(New York, N.Y.) — The Counter Extremism Project (CEP) reports weekly on the methods used by extremists to exploit the Internet and social media platforms to recruit followers and incite violence. Following Russia’s invasion of Ukraine, various extremist groups and individuals took to multiple online platforms such as RocketChat, Element, Hoop, and Telegram to promote their ideology in relation to the invasion. Pro-ISIS communities noted with satisfaction that countries that had fought against the terrorist group were now fighting each other. Some neo-Nazis and far-right groups posted antisemitic conspiracy theories claiming the war was planned by Jews in Russia and Ukraine, whereas others stated they supported white people and not a specific country.
On Telegram, CEP researchers found an archive of ISIS propaganda. Also, on Telegram, a neo-Nazi group in New England celebrated the interruption of a reading at a left-wing library in Providence, Rhode Island. Finally, there were several versions of the Christchurch terrorist attack video and content glorifying the attacker found online.
Pro-ISIS Online Communities Note Russian Invasion of Ukraine
Pro-ISIS online communities on RocketChat, Element, Hoop, and Telegram celebrated the February 24 Russian invasion of Ukraine, stating that those who had fought against the terrorist group were now fighting each other. Channels and chat participants posted memes and sought to portray NATO, especially Germany, as weak and unable to help Ukraine. Other posts included open-source information regarding Russian attacks, while others celebrated the loss of life on both the Ukrainian and Russian sides. At least one chat participant was excited by the potential availability of small arms during and after the conflict.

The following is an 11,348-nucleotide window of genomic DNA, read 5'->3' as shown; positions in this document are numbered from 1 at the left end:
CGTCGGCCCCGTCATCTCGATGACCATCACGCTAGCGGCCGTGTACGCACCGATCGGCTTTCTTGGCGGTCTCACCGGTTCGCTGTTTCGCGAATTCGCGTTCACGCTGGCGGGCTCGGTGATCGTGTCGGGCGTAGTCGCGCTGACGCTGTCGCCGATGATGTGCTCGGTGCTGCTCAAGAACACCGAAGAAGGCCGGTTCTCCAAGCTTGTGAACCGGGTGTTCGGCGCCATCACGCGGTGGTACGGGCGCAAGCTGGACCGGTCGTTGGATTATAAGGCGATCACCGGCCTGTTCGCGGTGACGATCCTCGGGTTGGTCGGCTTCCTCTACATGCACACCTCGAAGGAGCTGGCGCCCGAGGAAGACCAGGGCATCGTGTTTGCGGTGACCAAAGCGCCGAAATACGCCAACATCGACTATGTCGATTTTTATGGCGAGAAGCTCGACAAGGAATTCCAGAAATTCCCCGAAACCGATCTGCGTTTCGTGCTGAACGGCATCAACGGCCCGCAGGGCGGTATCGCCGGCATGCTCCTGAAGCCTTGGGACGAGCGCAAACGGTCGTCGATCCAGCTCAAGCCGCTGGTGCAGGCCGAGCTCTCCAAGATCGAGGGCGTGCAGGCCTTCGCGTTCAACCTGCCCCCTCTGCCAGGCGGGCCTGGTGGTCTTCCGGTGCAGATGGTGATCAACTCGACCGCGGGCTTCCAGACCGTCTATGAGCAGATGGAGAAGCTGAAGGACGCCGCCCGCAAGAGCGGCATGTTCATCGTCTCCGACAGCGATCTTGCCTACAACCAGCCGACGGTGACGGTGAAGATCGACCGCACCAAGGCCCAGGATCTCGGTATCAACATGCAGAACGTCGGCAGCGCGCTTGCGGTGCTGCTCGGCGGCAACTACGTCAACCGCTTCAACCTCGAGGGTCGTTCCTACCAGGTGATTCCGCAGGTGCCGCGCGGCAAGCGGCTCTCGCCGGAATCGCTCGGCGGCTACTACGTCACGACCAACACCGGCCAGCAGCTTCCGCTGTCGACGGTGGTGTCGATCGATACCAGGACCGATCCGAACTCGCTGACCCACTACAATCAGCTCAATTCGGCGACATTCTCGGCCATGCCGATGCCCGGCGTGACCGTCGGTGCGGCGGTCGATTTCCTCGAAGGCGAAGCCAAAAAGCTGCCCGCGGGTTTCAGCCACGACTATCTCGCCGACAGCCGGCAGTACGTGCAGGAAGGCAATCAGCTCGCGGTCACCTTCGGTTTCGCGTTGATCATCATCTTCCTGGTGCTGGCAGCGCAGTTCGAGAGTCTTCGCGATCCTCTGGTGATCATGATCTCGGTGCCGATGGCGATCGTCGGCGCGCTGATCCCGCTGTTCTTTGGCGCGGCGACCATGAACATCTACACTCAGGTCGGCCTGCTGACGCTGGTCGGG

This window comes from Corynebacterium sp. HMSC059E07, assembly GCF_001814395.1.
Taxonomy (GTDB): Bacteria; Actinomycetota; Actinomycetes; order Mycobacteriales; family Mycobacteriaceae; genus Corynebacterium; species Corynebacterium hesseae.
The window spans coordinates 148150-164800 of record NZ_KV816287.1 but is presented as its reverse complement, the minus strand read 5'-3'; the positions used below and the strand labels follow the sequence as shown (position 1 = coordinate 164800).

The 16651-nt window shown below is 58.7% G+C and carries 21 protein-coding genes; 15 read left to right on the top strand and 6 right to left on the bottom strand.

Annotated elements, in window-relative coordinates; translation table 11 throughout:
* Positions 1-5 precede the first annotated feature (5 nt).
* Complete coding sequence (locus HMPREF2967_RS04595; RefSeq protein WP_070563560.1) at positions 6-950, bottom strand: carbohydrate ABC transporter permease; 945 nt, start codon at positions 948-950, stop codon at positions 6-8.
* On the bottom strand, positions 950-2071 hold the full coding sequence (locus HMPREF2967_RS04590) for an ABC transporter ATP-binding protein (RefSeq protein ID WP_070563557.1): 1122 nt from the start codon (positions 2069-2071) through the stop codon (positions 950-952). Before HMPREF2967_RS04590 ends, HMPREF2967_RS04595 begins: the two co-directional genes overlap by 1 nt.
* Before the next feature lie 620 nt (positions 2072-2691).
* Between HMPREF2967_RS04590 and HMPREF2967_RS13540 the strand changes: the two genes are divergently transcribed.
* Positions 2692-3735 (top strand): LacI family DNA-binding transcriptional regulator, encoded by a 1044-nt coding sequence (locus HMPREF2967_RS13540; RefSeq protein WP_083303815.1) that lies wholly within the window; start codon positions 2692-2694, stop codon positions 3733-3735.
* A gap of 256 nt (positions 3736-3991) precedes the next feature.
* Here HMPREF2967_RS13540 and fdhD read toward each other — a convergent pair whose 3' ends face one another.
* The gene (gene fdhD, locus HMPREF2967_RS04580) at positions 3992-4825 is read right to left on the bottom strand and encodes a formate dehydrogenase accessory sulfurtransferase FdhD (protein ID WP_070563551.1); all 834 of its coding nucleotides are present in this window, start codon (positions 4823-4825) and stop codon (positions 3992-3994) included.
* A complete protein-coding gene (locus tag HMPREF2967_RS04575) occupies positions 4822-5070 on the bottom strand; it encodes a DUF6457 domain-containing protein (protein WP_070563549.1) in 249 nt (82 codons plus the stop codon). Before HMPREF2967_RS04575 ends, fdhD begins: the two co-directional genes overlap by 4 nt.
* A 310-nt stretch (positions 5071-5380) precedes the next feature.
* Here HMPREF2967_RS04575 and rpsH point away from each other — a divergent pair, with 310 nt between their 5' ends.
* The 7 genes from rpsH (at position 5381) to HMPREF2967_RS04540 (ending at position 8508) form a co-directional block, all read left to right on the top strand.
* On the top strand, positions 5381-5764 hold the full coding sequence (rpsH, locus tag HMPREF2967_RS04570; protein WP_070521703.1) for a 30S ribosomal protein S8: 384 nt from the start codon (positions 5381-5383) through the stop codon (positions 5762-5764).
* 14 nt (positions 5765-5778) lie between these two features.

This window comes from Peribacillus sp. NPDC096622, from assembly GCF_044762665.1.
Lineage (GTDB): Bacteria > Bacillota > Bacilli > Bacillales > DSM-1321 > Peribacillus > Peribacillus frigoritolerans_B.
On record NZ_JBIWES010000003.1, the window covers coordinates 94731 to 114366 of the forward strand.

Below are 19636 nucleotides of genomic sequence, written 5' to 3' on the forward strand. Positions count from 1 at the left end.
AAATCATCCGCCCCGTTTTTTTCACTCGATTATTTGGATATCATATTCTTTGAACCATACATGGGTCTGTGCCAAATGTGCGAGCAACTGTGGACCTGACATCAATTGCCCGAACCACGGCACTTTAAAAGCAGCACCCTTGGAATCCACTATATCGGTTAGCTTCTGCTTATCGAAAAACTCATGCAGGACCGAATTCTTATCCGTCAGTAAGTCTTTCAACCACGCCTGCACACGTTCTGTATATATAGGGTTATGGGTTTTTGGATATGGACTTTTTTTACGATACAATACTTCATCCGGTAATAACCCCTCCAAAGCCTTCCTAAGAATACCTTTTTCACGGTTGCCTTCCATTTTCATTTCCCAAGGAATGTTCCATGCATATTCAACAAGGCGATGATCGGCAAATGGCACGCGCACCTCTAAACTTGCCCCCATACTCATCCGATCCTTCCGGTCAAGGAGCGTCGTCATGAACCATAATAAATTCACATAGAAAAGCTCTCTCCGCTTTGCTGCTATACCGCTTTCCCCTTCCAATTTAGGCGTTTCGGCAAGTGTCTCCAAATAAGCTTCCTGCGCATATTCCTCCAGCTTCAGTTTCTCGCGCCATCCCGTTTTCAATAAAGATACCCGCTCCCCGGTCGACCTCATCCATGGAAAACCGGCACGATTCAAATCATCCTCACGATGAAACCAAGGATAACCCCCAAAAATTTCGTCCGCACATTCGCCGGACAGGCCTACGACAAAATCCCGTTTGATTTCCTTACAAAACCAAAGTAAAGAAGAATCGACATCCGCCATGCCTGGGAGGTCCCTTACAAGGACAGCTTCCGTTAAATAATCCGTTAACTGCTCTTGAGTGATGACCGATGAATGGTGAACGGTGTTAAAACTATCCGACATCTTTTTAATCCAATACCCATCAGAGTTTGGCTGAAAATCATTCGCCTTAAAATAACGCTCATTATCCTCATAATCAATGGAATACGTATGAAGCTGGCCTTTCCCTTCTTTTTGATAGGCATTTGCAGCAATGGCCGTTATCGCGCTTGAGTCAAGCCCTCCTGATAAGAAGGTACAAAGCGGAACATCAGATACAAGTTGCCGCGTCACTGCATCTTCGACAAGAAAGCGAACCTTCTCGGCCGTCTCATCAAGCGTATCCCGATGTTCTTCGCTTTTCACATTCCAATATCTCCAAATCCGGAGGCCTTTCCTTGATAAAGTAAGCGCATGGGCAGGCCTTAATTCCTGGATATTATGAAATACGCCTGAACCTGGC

Neo-Nazis and Extreme Right on Telegram Post Antisemitic and Homophobic Content in Reaction to Russian Invasion of Ukraine
On Telegram, Neo-Nazis and the extreme right were divided on Russia’s February 24 invasion of Ukraine. Most accounts posted antisemitic conspiracy theories and described the invasion as a “brothers’ war” secretly planned by Jews on both sides of the conflict. Other Telegram accounts posted a 4chan thread claiming that Jews secretly controlled Russia.
A website dedicated to spreading the work of neo-Nazi James Mason made a statement in support of Ukrainian fascists but also condemned the Ukrainian government, making an antisemitic allegation that the government was controlled by Jews. Neo-Nazi accelerationist Telegram channels made antisemitic posts about the conflict and noted that the “real enemies” were in the U.S. and not in Russia or Ukraine. One accelerationist channel stated that individuals should use the current moment to continue building decentralized cells in case the war in Ukraine takes up the U.S. government’s attention. Overall, accelerationist channels hoped for chaos and a breakdown in order in the U.S.